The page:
Minimally important differences of the UCLA Scleroderma Clinical Trial Consortium Gastrointestinal Tract Instrument
Khanna, Dinesh; Furst, Daniel E.; Maranian, Paul; Seibold, James R.; Impens, Ann; Mayes, Maureen D.; Clements, Philip J.; Getzug, Terri; Hays, Ron D.
Journal of Rheumatology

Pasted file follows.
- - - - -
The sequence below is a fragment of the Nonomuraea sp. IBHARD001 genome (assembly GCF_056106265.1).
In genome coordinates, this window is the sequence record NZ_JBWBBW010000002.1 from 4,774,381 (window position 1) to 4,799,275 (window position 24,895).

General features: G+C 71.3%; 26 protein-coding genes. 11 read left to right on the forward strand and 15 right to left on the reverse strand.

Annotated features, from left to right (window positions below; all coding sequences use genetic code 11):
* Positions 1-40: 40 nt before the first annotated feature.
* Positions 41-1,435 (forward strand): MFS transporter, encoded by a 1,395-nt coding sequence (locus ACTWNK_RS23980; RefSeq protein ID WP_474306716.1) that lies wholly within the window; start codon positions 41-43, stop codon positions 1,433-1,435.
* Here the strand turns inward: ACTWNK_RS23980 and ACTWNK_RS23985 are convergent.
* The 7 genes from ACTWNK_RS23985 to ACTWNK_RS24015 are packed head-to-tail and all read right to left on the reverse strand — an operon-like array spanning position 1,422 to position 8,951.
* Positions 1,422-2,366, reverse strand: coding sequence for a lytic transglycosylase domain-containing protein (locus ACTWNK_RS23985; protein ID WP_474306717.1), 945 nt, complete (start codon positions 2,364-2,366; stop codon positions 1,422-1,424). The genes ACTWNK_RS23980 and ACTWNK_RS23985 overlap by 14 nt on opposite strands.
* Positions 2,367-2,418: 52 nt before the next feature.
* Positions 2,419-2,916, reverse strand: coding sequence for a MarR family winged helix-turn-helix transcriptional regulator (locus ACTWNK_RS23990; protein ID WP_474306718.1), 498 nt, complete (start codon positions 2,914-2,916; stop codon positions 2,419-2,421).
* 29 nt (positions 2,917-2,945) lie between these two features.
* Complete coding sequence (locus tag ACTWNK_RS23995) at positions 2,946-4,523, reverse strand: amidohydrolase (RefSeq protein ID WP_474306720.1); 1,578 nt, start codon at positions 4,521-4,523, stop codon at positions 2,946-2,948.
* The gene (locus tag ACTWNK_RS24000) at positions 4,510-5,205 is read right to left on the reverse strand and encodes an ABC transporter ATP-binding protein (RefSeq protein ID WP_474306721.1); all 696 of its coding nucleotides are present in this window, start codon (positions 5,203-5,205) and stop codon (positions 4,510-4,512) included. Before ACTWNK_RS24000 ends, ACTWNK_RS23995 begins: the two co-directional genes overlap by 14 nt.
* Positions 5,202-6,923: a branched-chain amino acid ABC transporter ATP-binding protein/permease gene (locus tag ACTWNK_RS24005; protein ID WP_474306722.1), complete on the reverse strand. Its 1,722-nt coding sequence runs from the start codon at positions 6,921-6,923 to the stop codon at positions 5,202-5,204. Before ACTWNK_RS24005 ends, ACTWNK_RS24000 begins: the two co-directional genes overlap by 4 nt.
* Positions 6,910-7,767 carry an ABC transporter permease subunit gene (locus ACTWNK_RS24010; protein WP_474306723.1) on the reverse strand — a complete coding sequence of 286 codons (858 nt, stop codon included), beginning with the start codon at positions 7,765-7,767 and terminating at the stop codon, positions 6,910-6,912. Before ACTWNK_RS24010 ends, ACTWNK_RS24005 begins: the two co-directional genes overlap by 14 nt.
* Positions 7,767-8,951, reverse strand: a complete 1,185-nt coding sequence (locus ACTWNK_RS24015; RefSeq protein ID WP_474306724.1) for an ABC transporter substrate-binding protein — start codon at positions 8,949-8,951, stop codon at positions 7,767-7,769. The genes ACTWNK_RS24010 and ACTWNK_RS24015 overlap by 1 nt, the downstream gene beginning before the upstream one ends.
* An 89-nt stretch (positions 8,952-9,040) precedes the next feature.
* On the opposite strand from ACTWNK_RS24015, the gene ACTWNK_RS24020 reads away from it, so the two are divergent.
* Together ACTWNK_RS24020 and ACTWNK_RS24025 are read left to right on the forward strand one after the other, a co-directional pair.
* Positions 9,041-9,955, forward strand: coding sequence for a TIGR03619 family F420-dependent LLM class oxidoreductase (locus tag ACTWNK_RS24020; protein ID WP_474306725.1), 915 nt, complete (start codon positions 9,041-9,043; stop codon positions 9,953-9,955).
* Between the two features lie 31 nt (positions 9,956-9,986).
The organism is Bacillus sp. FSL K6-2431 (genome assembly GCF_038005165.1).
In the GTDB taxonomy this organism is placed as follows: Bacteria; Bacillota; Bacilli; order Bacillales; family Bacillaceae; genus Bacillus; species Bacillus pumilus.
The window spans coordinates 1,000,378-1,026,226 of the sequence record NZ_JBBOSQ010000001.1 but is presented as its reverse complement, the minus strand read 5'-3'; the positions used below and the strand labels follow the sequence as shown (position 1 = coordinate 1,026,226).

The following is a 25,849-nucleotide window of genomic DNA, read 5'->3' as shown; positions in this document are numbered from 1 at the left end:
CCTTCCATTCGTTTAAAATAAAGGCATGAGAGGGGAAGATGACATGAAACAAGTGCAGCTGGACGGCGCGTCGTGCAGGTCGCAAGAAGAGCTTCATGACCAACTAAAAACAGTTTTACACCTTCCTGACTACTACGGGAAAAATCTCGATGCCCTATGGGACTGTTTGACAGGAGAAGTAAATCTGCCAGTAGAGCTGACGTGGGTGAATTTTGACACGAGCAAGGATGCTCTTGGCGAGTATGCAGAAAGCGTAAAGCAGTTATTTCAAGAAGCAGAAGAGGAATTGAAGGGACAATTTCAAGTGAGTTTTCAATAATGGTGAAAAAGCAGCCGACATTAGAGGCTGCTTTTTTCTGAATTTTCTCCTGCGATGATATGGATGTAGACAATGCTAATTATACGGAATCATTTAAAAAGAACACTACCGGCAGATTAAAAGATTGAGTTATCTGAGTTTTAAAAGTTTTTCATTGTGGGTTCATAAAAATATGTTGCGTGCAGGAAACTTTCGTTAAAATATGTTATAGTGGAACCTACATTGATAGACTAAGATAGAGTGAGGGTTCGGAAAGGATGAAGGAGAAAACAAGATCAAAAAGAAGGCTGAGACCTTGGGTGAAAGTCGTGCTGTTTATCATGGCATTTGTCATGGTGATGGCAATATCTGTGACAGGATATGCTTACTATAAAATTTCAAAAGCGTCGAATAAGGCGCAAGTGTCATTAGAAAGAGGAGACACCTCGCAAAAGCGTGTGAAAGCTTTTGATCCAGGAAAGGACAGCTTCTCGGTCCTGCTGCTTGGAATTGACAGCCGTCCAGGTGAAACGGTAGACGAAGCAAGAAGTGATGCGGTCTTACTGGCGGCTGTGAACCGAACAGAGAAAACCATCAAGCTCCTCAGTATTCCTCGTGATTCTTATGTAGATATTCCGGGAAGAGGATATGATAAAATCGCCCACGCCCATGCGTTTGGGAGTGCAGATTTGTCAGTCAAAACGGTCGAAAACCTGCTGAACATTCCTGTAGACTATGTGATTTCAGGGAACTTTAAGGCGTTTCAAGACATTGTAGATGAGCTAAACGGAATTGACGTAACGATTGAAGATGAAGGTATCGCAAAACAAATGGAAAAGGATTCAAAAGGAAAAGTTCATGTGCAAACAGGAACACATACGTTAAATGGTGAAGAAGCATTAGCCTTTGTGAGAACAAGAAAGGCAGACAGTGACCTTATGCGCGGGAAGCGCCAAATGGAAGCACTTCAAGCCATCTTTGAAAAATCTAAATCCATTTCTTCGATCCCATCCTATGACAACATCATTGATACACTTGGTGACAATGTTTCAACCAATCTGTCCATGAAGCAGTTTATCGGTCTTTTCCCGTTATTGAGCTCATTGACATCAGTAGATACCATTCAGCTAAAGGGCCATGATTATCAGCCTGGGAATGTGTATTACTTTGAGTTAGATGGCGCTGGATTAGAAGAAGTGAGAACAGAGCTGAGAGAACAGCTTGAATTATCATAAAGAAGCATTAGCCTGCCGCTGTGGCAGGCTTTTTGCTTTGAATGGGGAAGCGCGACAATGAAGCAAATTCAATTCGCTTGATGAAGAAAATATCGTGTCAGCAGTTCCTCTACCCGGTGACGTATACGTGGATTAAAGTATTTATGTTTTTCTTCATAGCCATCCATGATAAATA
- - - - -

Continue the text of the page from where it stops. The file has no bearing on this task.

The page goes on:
OBJECTIVE: To provide minimally important difference (MID) estimates for the UCLA Scleroderma Clinical Trial Consortium Gastrointestinal Tract 2.0 (UCLA SCTC GIT 2.0) in a longitudinal observational cohort. METHODS: We administered the UCLA SCTC GIT 2.0 to 115 patients with systemic sclerosis (SSc) at 2 timepoints 6 months apart. The UCLA SCTC GIT 2.0 has 7 multi-item scales: Reflux, Distension/Bloating, Diarrhea, Fecal Soilage, Constipation, Emotional Well-being, and Social Functioning and a total GIT score. All scales are scored from 0 [better health-related quality of life (HRQOL)] to 3 (worse HRQOL) except the diarrhea and constipation scales (ranges 0-2 and 0-2.5, respectively). Patients also rated their overall and upper and lower GIT involvement during the second visit using a response scale with options “much better; somewhat better; almost the same; somewhat worse; or much worse.” The minimally changed group was defined by those reporting they were somewhat better or somewhat worse compared to first visit. RESULTS: Study participants were 84% female and 81% white with a mean disease duration of 6.9 years. The MID estimates for improvement ranged from 0.07 for the Social Functioning scale to 0.36 for the Emotional Well-being scale. For worsening, the MID estimates ranged from 0.06 for the Fecal Soilage scale to 0.21 for the Social Functioning scale. CONCLUSION: We provide MID estimates for the UCLA SCTC GIT 2.0 scales. This information can aid in interpreting scale scores in future randomized controlled trials and observational studies.